SECOND CHANCE PROGRAM GIVES TROUBLED YOUTH A ‘SECOND CHANCE AT LIFE’

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By Janis Mork

October 24, 2013 (San Diego)- The Second Chance Program in Southeast San Diego deals with the hard-to-serve population, giving formerly incarcerated, former substance abusers, homeless vets, and at risk youth a ‘second chance’. They offer programs such as Strive, JOLT workforce, and recovery groups.  Their mission is to empower people to change their lives.

Robert Coleman, executive director of Second Chance, was recently interviewed by ECM to share more details about this program.

He first came to work with Second Chance just a few years ago. He is originally from England and he told ECM, “I spent my entire career working with housing young people and getting them back into employment.” He added, “Working at Second Chance has been a real thrill for me.”

Second Chance has been around for 20 years. On October 5, Second Chance had a gala, in which they celebrated those many years they have been in business. “So in all those years, we’re serving people through housing [and] job-readiness training. Since 2003, we have gotten nearly 4000 people back to work.”

People are referred to this program in many ways, for instance, through family and friends, or through the sheriff’s or probation department. “We have a large network of agencies we work with throughout the county,” Coleman noted.

When he was asked if he’d share a story of how they’ve successfully accomplished their mission, Coleman told Angie’s story.

Angie is one of their board members. “[She] was a heroin addict” from age 16-36 and had been in prison. After she was released, she went to a local residential program. After going through Strive and graduating from one of the classes, she got a job, bagging at Vons.  Then, one day, she was given an opportunity to train in the meat department there. She had worked there for only a short time, but she wanted to try. So, she trained to become a master butcher. “Today, fast forward, she is now the highest paid union employee at Vons,” he said, adding, “She thoroughly enjoys” her job.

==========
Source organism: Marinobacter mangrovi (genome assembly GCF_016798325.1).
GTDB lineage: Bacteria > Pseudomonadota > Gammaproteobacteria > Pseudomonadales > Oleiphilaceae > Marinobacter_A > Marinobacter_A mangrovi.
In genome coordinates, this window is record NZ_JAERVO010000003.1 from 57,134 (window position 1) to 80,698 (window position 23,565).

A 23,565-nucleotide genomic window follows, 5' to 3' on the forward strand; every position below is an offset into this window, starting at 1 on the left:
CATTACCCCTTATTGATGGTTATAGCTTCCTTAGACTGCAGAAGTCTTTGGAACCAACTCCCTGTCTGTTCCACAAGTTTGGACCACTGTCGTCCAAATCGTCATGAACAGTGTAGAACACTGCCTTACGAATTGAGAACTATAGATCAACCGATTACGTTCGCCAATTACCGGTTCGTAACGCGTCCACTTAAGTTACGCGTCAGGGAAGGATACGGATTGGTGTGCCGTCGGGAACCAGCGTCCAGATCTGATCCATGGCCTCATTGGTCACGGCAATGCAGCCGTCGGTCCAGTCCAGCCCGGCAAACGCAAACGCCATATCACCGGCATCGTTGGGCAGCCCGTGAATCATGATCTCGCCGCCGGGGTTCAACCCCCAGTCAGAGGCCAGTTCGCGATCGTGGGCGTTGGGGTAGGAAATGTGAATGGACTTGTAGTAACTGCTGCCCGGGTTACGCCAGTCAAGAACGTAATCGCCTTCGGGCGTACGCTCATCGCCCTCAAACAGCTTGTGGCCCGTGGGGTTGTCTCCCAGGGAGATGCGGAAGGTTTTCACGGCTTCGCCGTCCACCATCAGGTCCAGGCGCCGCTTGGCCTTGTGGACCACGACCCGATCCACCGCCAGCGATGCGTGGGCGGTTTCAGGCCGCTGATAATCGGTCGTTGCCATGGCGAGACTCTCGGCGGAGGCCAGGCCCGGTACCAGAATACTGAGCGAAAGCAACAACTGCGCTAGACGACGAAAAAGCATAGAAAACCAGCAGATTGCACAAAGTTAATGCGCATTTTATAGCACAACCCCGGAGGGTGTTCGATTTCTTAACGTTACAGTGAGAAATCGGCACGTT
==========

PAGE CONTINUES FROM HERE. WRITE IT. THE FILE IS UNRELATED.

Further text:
One program offered at Second Chance is known as Strive for the Future.  The program integrates skill development, academic learning, and job experience with intensive case management and supportive services. Young adults between 14-21 years are recruited for two weeks of job readiness training followed by one-on-one mentoring and paid internships working in their Urban Garden Project and/or learning land reclamation and water conservation working with their partner Back County Land Trust. Academic learning is provided in partnership with the County Office of Education, Juvenile Court and Community Schools. There are also opportunities to work towards their GED, access to mental health services, and ability to participate in other youth development activities throughout the program.

The training is free, and the benefits include gaining valuable life skills, building self-esteem, and increasing their earning potential. These young people had to have been involved in the juvenile justice system within the past 12 months, reside in Southeast San Diego or City Heights, and are interested in gaining hands on work experience and furthering their education.

Their Cognitive Behavior Therapy is designed to meet the needs of the county’s most severe and chronic juvenile offenders. Approximately 10% of the juvenile offender population has either failed out of the county’s other programs or has committed a level of crime that necessitates an extended period of incarceration; this group of youth are part of the Youthful Offender Unit or YOU. Their team works with the young men and women of YOU (at the East Mesa Juvenile Detention Facility and the Kearny Mesa Juvenile Detention Facility).

Topics such as Substance Abuse, Healthy Relationships, Prostitution, Anger Management and Victim Awareness are covered during their maximum 480-day stay. In addition to the group programming, each youth is assigned a counselor who works with their individual case plan. Upon release into the community the same counselor continues to meet with them weekly until they are terminated from probation.